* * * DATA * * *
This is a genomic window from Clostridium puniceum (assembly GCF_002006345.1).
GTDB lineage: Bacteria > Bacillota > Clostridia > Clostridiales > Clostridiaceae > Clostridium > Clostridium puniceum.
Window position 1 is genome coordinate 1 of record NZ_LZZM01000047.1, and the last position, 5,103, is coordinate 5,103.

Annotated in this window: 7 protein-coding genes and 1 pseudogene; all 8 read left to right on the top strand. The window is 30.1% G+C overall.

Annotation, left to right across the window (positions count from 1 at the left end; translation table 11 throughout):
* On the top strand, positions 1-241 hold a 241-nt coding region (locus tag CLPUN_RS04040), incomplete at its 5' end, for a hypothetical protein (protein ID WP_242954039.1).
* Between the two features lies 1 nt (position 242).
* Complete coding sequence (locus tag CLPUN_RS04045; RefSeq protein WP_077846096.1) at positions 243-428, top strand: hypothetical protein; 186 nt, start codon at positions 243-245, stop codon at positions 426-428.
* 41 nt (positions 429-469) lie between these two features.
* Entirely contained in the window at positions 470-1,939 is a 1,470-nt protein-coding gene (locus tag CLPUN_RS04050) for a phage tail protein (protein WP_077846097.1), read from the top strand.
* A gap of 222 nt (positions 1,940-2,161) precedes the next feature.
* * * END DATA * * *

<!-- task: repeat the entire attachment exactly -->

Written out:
This is a genomic window from Clostridium puniceum (assembly GCF_002006345.1).
GTDB lineage: Bacteria > Bacillota > Clostridia > Clostridiales > Clostridiaceae > Clostridium > Clostridium puniceum.
Window position 1 is genome coordinate 1 of record NZ_LZZM01000047.1, and the last position, 5,103, is coordinate 5,103.

Annotated in this window: 7 protein-coding genes and 1 pseudogene; all 8 read left to right on the top strand. The window is 30.1% G+C overall.

Annotation, left to right across the window (positions count from 1 at the left end; translation table 11 throughout):
* On the top strand, positions 1-241 hold a 241-nt coding region (locus tag CLPUN_RS04040), incomplete at its 5' end, for a hypothetical protein (protein ID WP_242954039.1).
* Between the two features lies 1 nt (position 242).
* Complete coding sequence (locus tag CLPUN_RS04045; RefSeq protein WP_077846096.1) at positions 243-428, top strand: hypothetical protein; 186 nt, start codon at positions 243-245, stop codon at positions 426-428.
* 41 nt (positions 429-469) lie between these two features.
* Entirely contained in the window at positions 470-1,939 is a 1,470-nt protein-coding gene (locus tag CLPUN_RS04050) for a phage tail protein (protein WP_077846097.1), read from the top strand.
* A gap of 222 nt (positions 1,940-2,161) precedes the next feature.